News on the Radar: 8/30/17
Here is a brief round-up of information and news that crossed NCWIT's radar recently and which we think will be of interest to you. The practices or content of the news gathered (while not endorsed or vetted by NCWIT) is meant to spark new conversations and ideas surrounding the current diversity statistics and trends in the tech workforce. We encourage you to add your two cents on this month's topics in the comments below.
Gender Difference Explanations for Disparities in Tech Are Not Supported by Science: For a Field That Claims to Be "Data-Driven," It's Time to Stop the So-Called "Debate"
Recent headlines have made it clear that, despite a wealth of evidence to the contrary, fallacies about innate gender differences persistently circulate in the public conversation. Media or other coverage implying that these ideas are matters of legitimate debate confuses the public and hinders progress.
In times like these, we at NCWIT believe it is especially important to separate the research-based wheat from the misguided chaff. For those who want the short story, here it is: While some small gender differences have been found in specific and limited contexts, qualified experts familiar with the vast amount of research on gender, overwhelmingly agree that these differences in no way account for the patterns of job segregation and inequality that we see today. Period. End of story.
For those who would like to dig deeper into the specifics, we have assembled some of our favorite, well-written and thought-provoking responses to recent headlines in this blog.
New Dean Sets Goal of 50 percent Female Undergraduate Population in Five Years for CU Boulder's College of Engineering
A recent Boulder Daily Camera article discussed the University of Colorado Boulder College of Engineering and Applied Science’s announcement of setting a five-year goal to achieve an undergraduate student population that is 50 percent women, something no other school of its kind has ever attained.
New Dean Bobby Braun; who previously worked for NASA, the Obama administration and the Georgia Institute of Technology; admits that it’s an ambitious goal, given that last year approximately 26 percent of the undergraduate engineering students were women.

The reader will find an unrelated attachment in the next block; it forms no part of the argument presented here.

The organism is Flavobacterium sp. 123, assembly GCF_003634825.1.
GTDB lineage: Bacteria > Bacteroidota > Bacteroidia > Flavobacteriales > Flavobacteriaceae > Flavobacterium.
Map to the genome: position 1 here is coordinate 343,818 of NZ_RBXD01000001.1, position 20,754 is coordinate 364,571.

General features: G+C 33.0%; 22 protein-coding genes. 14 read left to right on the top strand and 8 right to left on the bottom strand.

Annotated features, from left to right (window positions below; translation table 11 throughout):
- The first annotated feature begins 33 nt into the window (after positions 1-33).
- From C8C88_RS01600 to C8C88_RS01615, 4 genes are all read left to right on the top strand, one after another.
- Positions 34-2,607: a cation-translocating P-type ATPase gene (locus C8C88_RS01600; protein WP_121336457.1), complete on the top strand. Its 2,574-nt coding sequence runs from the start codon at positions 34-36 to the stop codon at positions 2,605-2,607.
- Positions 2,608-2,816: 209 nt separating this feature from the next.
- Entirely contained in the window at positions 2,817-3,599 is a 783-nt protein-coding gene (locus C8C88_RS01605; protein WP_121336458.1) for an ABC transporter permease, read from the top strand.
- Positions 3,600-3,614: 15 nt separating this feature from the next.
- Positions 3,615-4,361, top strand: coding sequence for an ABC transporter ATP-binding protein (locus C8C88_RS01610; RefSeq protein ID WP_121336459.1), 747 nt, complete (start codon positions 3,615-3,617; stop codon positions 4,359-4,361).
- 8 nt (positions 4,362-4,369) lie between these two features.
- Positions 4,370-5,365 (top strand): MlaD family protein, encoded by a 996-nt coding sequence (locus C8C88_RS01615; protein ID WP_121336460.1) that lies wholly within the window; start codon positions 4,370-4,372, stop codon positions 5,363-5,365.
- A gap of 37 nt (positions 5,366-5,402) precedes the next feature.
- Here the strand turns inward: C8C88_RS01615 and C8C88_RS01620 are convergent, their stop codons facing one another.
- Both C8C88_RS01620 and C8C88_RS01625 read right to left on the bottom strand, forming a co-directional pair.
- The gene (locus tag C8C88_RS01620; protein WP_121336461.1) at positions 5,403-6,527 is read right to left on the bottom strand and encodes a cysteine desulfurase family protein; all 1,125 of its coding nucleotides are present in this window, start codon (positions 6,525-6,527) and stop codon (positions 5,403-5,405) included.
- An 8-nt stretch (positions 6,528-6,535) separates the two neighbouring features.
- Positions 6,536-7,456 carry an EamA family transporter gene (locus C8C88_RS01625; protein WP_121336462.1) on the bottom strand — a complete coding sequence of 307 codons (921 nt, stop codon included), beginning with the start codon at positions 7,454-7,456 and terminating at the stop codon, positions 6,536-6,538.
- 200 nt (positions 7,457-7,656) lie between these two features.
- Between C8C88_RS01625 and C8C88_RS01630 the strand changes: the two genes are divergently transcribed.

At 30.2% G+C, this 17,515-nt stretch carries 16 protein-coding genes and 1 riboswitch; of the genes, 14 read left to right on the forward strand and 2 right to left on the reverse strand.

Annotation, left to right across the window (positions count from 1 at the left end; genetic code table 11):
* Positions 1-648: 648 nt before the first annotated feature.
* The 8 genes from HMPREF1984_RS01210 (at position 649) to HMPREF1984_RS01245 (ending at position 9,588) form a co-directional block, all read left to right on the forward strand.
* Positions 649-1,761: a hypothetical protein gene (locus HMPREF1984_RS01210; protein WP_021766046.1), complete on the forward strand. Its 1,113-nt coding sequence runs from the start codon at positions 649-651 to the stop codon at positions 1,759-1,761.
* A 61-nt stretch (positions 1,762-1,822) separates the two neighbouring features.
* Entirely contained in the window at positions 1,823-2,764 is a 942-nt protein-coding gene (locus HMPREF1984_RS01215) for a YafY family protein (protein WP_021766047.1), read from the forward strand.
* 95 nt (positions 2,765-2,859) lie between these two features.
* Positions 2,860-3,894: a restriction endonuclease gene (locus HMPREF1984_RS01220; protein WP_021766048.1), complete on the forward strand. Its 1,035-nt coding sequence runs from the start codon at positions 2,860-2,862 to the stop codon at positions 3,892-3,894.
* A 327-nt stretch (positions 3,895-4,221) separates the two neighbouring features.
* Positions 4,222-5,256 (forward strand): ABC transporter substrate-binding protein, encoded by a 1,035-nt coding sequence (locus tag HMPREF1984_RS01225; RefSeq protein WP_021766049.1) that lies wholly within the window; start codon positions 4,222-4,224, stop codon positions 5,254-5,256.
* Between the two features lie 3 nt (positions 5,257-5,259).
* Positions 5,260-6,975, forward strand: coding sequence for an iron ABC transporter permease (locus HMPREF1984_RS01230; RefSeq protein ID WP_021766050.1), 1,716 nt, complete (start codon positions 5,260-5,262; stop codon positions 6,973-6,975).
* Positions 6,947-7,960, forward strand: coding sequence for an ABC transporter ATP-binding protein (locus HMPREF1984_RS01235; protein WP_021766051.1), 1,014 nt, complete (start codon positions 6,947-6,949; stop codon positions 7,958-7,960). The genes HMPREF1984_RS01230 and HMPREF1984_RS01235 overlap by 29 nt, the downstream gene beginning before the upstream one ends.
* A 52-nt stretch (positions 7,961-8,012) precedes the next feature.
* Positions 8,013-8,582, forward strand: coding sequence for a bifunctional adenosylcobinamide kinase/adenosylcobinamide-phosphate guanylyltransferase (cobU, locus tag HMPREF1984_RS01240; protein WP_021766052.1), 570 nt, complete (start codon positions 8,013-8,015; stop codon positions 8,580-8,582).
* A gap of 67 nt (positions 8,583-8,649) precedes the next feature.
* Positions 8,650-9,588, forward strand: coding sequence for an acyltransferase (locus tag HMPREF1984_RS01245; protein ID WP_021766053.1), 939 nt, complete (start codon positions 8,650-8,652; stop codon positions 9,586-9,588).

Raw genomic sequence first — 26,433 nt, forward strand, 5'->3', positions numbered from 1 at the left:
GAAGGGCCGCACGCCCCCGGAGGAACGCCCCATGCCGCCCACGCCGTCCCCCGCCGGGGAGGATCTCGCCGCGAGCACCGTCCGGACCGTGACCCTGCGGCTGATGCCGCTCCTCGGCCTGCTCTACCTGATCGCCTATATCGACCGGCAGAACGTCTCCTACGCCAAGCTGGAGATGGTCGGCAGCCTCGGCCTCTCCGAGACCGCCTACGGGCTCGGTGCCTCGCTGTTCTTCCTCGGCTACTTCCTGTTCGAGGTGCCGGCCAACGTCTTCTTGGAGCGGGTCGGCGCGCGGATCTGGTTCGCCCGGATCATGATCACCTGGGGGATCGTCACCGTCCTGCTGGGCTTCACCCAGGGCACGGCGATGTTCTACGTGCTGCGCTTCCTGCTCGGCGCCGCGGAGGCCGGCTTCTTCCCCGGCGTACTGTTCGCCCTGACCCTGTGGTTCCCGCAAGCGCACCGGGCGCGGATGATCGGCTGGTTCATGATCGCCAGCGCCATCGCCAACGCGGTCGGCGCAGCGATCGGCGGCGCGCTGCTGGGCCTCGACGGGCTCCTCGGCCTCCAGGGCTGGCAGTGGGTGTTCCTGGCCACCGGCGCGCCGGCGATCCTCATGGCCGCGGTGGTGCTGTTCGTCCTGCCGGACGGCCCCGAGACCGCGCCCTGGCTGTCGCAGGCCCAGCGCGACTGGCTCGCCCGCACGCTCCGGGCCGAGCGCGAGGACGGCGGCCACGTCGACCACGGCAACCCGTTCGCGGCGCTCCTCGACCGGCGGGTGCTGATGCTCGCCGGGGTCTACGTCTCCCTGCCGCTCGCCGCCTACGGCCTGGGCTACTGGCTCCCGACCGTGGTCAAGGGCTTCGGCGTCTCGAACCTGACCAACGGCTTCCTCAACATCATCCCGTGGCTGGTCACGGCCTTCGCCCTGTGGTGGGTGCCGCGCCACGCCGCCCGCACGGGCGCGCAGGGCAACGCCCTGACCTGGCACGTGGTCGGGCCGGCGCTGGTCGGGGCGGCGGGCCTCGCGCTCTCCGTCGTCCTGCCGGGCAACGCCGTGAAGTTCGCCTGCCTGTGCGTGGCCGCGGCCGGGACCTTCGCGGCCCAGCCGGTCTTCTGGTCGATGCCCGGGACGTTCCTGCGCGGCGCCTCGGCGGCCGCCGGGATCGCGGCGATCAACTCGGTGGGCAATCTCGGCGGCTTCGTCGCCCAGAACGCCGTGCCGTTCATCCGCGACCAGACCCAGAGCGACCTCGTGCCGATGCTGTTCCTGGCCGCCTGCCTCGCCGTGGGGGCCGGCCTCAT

“We're obviously not there yet, but we're taking big steps forward. We're not just doing one thing to address it, but a whole series of activities like the I Look Like an Engineer campaign — showcasing that all kinds of people go into engineering and that we're an inclusive community of professionals.”
The gender equality target is part of a broader mission by the school to accelerate research impact, embrace a public education mission, increase global engagement and enrich professional environment, with the goal of becoming a Top 10 public engineering institution.
“If our goal is to be the first public engineering educational organization for gender equity and we reach for that goal and come in second, is it really such a bad thing?”
Girl Scouts Introduce STEM Badges
As reported by NBC News, this summer, the Girl Scouts of the USA introduced 23 new badges related to science, technology, mathematics, and nature activities -- the largest addition of new badges in a decade -- in response to popular demand for activities related to interests such as mechanical engineering and computer programming.
Among the new badges are those that introduce kindergarten students and first graders to the world of robots and engineering. Scouts can learn basic programming and build prototypes to solve day-to-day problems. Older scouts will have the chance to enhance those skills, learning more about artificial intelligence, algorithms and how to formally present their work.
Girl Scout CEO Sylvia Acevedo, who was one of the first Hispanic students to earn a graduate engineering degree from Stanford University, was a scout herself: “Because I got my science badge, I developed that courage and that confidence to study science and math at a time when girls like me weren't studying science and math. Girls like me, statistically, weren't even finishing high school."
The new badges, some of which were requested by scouts themselves in a survey, became available in July. Next year, another initiative will allow Girl Scouts to earn "Cybersecurity" badges.
As for computing overall, Acevedo said, a lot of girls remain vulnerable to a crisis of confidence in pursuing education and careers in those fields.
“A lot of girls haven't made that shift from using technology to, ‘You can actually be a programmer,’” she said. “That you're the one who can make that coding. For a lot of girls, they need to have that hands-on experience so they feel confident.”